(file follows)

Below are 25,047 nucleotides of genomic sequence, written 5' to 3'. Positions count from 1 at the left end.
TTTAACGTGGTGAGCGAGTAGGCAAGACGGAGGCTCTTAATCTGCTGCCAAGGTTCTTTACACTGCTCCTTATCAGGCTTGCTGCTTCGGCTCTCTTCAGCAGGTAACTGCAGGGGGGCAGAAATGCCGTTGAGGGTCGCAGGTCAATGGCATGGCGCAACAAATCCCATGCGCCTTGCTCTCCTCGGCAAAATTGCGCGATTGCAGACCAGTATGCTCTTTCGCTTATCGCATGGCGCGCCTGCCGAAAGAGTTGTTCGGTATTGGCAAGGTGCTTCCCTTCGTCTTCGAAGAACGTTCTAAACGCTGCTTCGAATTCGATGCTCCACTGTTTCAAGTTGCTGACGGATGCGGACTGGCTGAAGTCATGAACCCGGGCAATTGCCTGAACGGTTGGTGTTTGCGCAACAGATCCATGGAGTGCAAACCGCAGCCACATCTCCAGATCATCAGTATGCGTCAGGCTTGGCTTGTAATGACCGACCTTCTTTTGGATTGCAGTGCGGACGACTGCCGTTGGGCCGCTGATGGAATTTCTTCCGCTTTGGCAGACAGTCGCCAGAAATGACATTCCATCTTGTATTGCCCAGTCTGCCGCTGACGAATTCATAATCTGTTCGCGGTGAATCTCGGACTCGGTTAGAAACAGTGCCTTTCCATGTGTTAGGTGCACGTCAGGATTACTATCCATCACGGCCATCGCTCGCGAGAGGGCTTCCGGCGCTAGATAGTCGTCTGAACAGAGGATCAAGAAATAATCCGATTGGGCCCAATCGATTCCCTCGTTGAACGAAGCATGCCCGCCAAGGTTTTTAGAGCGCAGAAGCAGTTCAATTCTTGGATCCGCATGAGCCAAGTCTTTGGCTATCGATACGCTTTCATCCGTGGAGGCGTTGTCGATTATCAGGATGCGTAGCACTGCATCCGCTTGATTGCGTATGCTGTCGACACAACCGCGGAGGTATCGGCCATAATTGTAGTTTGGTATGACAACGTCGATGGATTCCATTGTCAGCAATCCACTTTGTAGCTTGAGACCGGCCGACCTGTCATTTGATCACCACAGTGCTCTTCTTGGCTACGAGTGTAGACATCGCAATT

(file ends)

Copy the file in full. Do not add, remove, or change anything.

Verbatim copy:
Below are 25,047 nucleotides of genomic sequence, written 5' to 3'. Positions count from 1 at the left end.
TTTAACGTGGTGAGCGAGTAGGCAAGACGGAGGCTCTTAATCTGCTGCCAAGGTTCTTTACACTGCTCCTTATCAGGCTTGCTGCTTCGGCTCTCTTCAGCAGGTAACTGCAGGGGGGCAGAAATGCCGTTGAGGGTCGCAGGTCAATGGCATGGCGCAACAAATCCCATGCGCCTTGCTCTCCTCGGCAAAATTGCGCGATTGCAGACCAGTATGCTCTTTCGCTTATCGCATGGCGCGCCTGCCGAAAGAGTTGTTCGGTATTGGCAAGGTGCTTCCCTTCGTCTTCGAAGAACGTTCTAAACGCTGCTTCGAATTCGATGCTCCACTGTTTCAAGTTGCTGACGGATGCGGACTGGCTGAAGTCATGAACCCGGGCAATTGCCTGAACGGTTGGTGTTTGCGCAACAGATCCATGGAGTGCAAACCGCAGCCACATCTCCAGATCATCAGTATGCGTCAGGCTTGGCTTGTAATGACCGACCTTCTTTTGGATTGCAGTGCGGACGACTGCCGTTGGGCCGCTGATGGAATTTCTTCCGCTTTGGCAGACAGTCGCCAGAAATGACATTCCATCTTGTATTGCCCAGTCTGCCGCTGACGAATTCATAATCTGTTCGCGGTGAATCTCGGACTCGGTTAGAAACAGTGCCTTTCCATGTGTTAGGTGCACGTCAGGATTACTATCCATCACGGCCATCGCTCGCGAGAGGGCTTCCGGCGCTAGATAGTCGTCTGAACAGAGGATCAAGAAATAATCCGATTGGGCCCAATCGATTCCCTCGTTGAACGAAGCATGCCCGCCAAGGTTTTTAGAGCGCAGAAGCAGTTCAATTCTTGGATCCGCATGAGCCAAGTCTTTGGCTATCGATACGCTTTCATCCGTGGAGGCGTTGTCGATTATCAGGATGCGTAGCACTGCATCCGCTTGATTGCGTATGCTGTCGACACAACCGCGGAGGTATCGGCCATAATTGTAGTTTGGTATGACAACGTCGATGGATTCCATTGTCAGCAATCCACTTTGTAGCTTGAGACCGGCCGACCTGTCATTTGATCACCACAGTGCTCTTCTTGGCTACGAGTGTAGACATCGCAATT